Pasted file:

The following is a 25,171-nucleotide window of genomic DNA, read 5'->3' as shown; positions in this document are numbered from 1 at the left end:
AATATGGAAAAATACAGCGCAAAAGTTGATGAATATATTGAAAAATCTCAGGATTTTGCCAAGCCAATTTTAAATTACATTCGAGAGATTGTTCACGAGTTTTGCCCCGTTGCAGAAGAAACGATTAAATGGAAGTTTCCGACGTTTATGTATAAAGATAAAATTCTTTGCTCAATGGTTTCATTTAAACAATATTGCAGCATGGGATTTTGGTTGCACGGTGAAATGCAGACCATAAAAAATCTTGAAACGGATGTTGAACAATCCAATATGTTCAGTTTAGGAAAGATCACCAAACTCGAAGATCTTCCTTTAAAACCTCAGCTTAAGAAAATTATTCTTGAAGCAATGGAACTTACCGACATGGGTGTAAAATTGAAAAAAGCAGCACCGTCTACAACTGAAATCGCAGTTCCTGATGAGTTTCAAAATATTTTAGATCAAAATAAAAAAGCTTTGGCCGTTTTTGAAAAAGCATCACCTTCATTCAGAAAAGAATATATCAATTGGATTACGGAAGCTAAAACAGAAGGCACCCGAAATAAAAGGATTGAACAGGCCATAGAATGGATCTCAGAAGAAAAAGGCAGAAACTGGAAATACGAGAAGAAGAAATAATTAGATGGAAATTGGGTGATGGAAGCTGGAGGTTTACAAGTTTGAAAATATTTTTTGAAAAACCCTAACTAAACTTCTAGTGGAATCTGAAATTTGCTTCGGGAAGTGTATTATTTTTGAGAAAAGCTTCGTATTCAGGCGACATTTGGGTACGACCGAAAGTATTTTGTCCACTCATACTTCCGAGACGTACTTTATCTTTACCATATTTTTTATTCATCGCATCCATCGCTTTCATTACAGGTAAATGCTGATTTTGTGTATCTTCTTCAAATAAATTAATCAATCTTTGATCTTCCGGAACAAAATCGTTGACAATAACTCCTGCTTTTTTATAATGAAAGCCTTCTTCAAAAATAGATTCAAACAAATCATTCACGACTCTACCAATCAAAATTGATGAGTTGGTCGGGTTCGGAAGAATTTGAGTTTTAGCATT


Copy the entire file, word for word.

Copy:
The following is a 25,171-nucleotide window of genomic DNA, read 5'->3' as shown; positions in this document are numbered from 1 at the left end:
AATATGGAAAAATACAGCGCAAAAGTTGATGAATATATTGAAAAATCTCAGGATTTTGCCAAGCCAATTTTAAATTACATTCGAGAGATTGTTCACGAGTTTTGCCCCGTTGCAGAAGAAACGATTAAATGGAAGTTTCCGACGTTTATGTATAAAGATAAAATTCTTTGCTCAATGGTTTCATTTAAACAATATTGCAGCATGGGATTTTGGTTGCACGGTGAAATGCAGACCATAAAAAATCTTGAAACGGATGTTGAACAATCCAATATGTTCAGTTTAGGAAAGATCACCAAACTCGAAGATCTTCCTTTAAAACCTCAGCTTAAGAAAATTATTCTTGAAGCAATGGAACTTACCGACATGGGTGTAAAATTGAAAAAAGCAGCACCGTCTACAACTGAAATCGCAGTTCCTGATGAGTTTCAAAATATTTTAGATCAAAATAAAAAAGCTTTGGCCGTTTTTGAAAAAGCATCACCTTCATTCAGAAAAGAATATATCAATTGGATTACGGAAGCTAAAACAGAAGGCACCCGAAATAAAAGGATTGAACAGGCCATAGAATGGATCTCAGAAGAAAAAGGCAGAAACTGGAAATACGAGAAGAAGAAATAATTAGATGGAAATTGGGTGATGGAAGCTGGAGGTTTACAAGTTTGAAAATATTTTTTGAAAAACCCTAACTAAACTTCTAGTGGAATCTGAAATTTGCTTCGGGAAGTGTATTATTTTTGAGAAAAGCTTCGTATTCAGGCGACATTTGGGTACGACCGAAAGTATTTTGTCCACTCATACTTCCGAGACGTACTTTATCTTTACCATATTTTTTATTCATCGCATCCATCGCTTTCATTACAGGTAAATGCTGATTTTGTGTATCTTCTTCAAATAAATTAATCAATCTTTGATCTTCCGGAACAAAATCGTTGACAATAACTCCTGCTTTTTTATAATGAAAGCCTTCTTCAAAAATAGATTCAAACAAATCATTCACGACTCTACCAATCAAAATTGATGAGTTGGTCGGGTTCGGAAGAATTTGAGTTTTAGCATT